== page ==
A frothy, nostalgic throwback to the glamorous rom-coms of yesteryear may seem like an unlikely battleground for the latest skirmish in the ongoing filmic war between France and America, but Régis Roinsard’s Populaire is just as obsessed with post-war emasculation as it is with pretty dresses, urban chic and the burgeoning empowerment of the working woman.
Deborah Francois, the Belgian actress who caught Cannes’ attention in the Dardennes’ L’Enfant and the psycho-sexual thriller The Page Turner, is delightfully ditzy as Rose Pamphyle, the country-bumpkin-turned-secretary whose record-breaking typing speed is a ticket to stardom for both her and her boss. However, Romain Duris (The Beat That My Heart Skipped) isn’t exactly a very convincing romantic partner, probably because his character, the stubborn insurance broker Louis Échard, is nursing a wounded ego after his country was occupied in World War 2 and liberated by, you guessed it, the Americans.
Populaire is a beautiful-looking film, with superb period costumes and production design, and as a featherlight genre riff that marries Rocky-like sports-movie moments to the functional art of typewriting, it is wholly unique and utterly charming. But, time and again, the film boomerangs back to its not-so-subtextual transatlantic sortie. Just when you feel ready to be whisked away by its lilting romance, it’s there: Louis’ motivation for encouraging Rose partly comes from his ongoing macho feud with a former American GI who came over in 1944 and didn’t just help liberate France and later make it his home, but dared to marry our hero’s first love (a somewhat wasted Berenice Bejo, whose appearance seems to be chiefly to invite comparisons to a similar period piece, The Artist).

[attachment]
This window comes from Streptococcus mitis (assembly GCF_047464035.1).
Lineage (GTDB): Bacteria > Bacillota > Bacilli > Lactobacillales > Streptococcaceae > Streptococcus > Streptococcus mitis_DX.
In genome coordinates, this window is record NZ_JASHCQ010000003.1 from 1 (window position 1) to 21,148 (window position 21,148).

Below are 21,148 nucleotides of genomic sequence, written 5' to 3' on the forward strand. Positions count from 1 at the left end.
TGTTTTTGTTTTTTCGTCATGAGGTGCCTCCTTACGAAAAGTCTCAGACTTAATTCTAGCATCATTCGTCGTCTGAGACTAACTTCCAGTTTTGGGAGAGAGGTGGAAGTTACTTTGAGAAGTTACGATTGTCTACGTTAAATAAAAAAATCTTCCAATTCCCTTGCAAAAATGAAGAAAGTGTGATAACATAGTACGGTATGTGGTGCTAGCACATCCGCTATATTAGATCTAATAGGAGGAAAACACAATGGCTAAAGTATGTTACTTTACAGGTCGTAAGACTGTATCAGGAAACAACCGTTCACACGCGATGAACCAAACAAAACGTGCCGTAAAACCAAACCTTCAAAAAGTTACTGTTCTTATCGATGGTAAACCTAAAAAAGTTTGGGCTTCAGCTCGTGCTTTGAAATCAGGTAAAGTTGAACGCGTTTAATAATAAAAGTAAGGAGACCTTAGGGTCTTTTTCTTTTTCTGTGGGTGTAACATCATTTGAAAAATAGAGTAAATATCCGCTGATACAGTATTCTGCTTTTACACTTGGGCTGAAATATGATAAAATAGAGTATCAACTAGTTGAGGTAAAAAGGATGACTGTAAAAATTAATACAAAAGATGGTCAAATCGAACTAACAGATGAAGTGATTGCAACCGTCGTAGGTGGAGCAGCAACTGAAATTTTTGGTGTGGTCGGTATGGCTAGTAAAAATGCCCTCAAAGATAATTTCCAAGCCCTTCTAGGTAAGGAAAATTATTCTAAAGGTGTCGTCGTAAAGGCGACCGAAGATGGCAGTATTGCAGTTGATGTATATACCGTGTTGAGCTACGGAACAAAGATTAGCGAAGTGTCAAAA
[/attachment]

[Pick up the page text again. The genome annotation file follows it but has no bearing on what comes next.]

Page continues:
This thematic throughline wouldn’t be such a drag if Roinsard had written a good, old-fashioned love story to go along with it, but in Populaire both the pride and prejudice of the couple’s romance are the man’s, and the emotional shortcomings he has to resolve aren’t, in fact, all that much to do with his super-cute lady-friend. Rose, meanwhile, falls for him seemingly from the off, so spends the majority of the film pratfalling about, hoping to grab Her Man’s attention. Instead, her personal challenge is more a case of dexterity - one that the film inflates to fill two hours of regional heats, national competitions, and even an international world tournament that takes the act Stateside.
There are flashes throughout of style, wit, and even sensuality as Rose experiences a flush of fame and becomes an icon to a new generation of sexy secretaries - but, when Rose’s success starts to become dwarfed by Louis’ rediscovery of his manhood, it becomes clear that, while this is supposedly a woman’s story, the typewriting fingers that bashed out its screenplay belonged to men.